Sedentary Work Exerting up to 10 pounds (4.5 kg) of force occasionally and/or a negligible amount of force frequently or constantly to lift, carry, push, pull, or otherwise move objects, including the human body. Sedentary work involves sitting most of the time, but may involve walking or standing for brief periods of time. Jobs are sedentary if walking and standing are required only occasionally and other sedentary criteria are met.

Light Work Exerting up to 20 pounds (9.1 kg) of force occasionally and/or up to 10 pounds (4.5 kg) of force frequently, and/or negligible amount of force constantly to move objects. Physical demand requirements are in excess of those for Sedentary Work. Light Work usually requires walking or standing to a significant degree. However, if the use of the arm and/or leg controls requires exertion of forces greater than that for Sedentary Work and the worker sits most the time, the job is rated Light Work.

Medium Work Exerting up to 50 (22.7 kg) pounds of force occasionally, and/or up to 25 pounds (11.3 kg) of force frequently, and/or up to 10 pounds (4.5 kg) of forces constantly to move objects.

Heavy Work Exerting up to 100 pounds (45.4 kg) of force occasionally, and/or up to 50 pounds (22.7 kg) of force frequently, and/or in excess of 20 pounds (9.1 kg) of force constantly to move objects.

Very Heavy Work Exerting in excess of 100 pounds (45.4 kg) of force occasionally, and/or in excess of 50 pounds (22.7 kg) of force frequently, and/or in excess of 20 pounds (9.1 kg) of force constantly to move objects.

Job Classification

In most duration tables, five job classifications are displayed. These job classifications are based on the amount of physical effort required to perform the work. The classifications correspond to the Strength Factor classifications described in the United States Department of Labor's Dictionary of Occupational Titles. The following definitions are quoted directly from that publication.

Sedentary Work Exerting up to 10 pounds (4.5 kg) of force occasionally and/or a negligible amount of force frequently or constantly to lift, carry, push, pull, or otherwise move objects, including the human body. Sedentary work involves sitting most of the time, but may involve walking or standing for brief periods of time. Jobs are sedentary if walking and standing are required only occasionally and other sedentary criteria are met.

Light Work Exerting up to 20 pounds (9.1 kg) of force occasionally and/or up to 10 pounds (4.5 kg) of force frequently, and/or negligible amount of force constantly to move objects. Physical demand requirements are in excess of those for Sedentary Work. Light Work usually requires walking or standing to a significant degree. However, if the use of the arm and/or leg controls requires exertion of forces greater than that for Sedentary Work and the worker sits most the time, the job is rated Light Work.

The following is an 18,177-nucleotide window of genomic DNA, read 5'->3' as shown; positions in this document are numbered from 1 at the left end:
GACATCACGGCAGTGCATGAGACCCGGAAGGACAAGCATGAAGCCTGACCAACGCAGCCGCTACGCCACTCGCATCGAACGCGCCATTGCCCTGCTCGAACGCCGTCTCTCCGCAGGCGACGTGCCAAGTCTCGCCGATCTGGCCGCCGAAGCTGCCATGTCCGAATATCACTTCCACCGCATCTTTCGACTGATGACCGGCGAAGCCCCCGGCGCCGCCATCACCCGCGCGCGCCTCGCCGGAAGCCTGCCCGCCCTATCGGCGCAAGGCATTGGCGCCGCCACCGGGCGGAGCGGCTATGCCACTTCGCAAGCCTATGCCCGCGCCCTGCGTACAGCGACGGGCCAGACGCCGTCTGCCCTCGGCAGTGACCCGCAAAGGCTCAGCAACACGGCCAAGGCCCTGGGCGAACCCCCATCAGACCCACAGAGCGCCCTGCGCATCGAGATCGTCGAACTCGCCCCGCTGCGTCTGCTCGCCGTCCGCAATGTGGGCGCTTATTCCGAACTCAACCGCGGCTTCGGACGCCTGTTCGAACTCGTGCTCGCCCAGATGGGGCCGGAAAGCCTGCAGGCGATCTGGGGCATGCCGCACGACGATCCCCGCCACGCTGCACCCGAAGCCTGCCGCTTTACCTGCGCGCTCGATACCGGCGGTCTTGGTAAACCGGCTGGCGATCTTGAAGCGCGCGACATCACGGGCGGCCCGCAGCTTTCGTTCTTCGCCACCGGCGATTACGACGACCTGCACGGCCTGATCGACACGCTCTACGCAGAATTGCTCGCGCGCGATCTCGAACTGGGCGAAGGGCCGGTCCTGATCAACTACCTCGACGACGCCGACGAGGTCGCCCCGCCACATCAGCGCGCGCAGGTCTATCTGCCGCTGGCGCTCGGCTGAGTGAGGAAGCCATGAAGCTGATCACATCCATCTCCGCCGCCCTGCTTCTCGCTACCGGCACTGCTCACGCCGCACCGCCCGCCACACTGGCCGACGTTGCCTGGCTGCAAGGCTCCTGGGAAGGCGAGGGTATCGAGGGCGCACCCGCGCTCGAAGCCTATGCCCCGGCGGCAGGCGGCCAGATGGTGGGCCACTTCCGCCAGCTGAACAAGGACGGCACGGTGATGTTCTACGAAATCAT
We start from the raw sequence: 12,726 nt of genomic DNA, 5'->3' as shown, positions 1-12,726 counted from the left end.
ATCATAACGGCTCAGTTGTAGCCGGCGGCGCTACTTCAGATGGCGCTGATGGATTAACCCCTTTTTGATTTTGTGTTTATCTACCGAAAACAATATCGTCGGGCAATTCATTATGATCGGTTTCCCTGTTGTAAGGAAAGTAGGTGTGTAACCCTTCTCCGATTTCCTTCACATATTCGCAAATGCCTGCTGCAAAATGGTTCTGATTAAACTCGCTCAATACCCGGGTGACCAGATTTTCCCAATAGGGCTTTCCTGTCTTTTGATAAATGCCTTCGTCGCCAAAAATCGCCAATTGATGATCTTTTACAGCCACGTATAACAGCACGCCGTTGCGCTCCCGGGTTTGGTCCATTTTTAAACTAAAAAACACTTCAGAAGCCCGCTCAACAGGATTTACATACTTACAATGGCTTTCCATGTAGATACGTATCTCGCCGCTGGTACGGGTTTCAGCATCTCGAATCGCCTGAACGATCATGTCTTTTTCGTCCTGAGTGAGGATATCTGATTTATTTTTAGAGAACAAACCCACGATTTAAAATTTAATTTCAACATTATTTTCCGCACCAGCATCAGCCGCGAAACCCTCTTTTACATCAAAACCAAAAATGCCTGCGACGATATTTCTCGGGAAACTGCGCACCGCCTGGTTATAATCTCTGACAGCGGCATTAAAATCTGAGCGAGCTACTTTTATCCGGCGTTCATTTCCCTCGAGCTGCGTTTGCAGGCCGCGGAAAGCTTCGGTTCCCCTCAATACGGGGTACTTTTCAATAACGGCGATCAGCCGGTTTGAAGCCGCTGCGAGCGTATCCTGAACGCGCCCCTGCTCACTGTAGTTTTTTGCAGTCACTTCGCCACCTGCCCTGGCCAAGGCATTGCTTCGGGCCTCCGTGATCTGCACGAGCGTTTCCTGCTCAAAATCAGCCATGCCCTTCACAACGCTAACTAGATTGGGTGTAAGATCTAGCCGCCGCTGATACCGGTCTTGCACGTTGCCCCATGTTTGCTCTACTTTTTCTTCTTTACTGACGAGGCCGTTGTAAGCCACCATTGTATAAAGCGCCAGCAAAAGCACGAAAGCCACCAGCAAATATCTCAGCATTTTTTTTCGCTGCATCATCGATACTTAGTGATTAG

Medium Work Exerting up to 50 (22.7 kg) pounds of force occasionally, and/or up to 25 pounds (11.3 kg) of force frequently, and/or up to 10 pounds (4.5 kg) of forces constantly to move objects.

Heavy Work Exerting up to 100 pounds (45.4 kg) of force occasionally, and/or up to 50 pounds (22.7 kg) of force frequently, and/or in excess of 20 pounds (9.1 kg) of force constantly to move objects.

Very Heavy Work Exerting in excess of 100 pounds (45.4 kg) of force occasionally, and/or in excess of 50 pounds (22.7 kg) of force frequently, and/or in excess of 20 pounds (9.1 kg) of force constantly to move objects.

Pharyngitis, Acute


Related Terms

  • Infective Pharyngitis
  • Sore Throat
  • Staphylococcal Pharyngitis
  • Strep Throat
  • Streptococcal Pharyngitis
  • Suppurative Pharyngitis

Differential Diagnosis

Specialists

  • Family Physician
  • Infectious Disease Internist
  • Internal Medicine Physician
  • Otolaryngologist

Comorbid Conditions

Factors Influencing Duration

Length of disability is variable and may be influenced by the underlying infectious organism (viral versus bacterial), the response to treatment, or the presence of complications.

Medical Codes

ICD-9-CM:
462 - Pharyngitis, Acute

Overview

Acute pharyngitis is a painful inflammation of the throat (pharynx); tonsils can also be involved. Approximately 40% to 60% of all cases of acute pharyngitis are caused by a viral infection, and 5% to 40% are caused by several types of bacteria (Acerra). Streptococcus pyogenes, which contains group A beta-hemolytic streptococci or GABHS, is the most frequent bacterial cause of acute pharyngitis, comprising 15% of all adult cases and up to 30% of pediatric cases (Acerra). Individuals with untreated GABHS are at risk of developing acute rheumatic fever. Groups C, G, and F streptococci comprise about 10% of cases, and clinical signs and symptoms cannot be distinguished from GABHS (Acerra). If the causative bacteria is Mycoplasma pneumoniae or Chlamydia pneumoniae, lower respiratory infection with a cough may be present as well as pharyngitis symptoms. Other bacterial causes of acute pharyngitis (e.g., Arcanobacterium haemolyticus, Neisseria gonorrhoeae, Corynebacterium diphtheriae) are rare.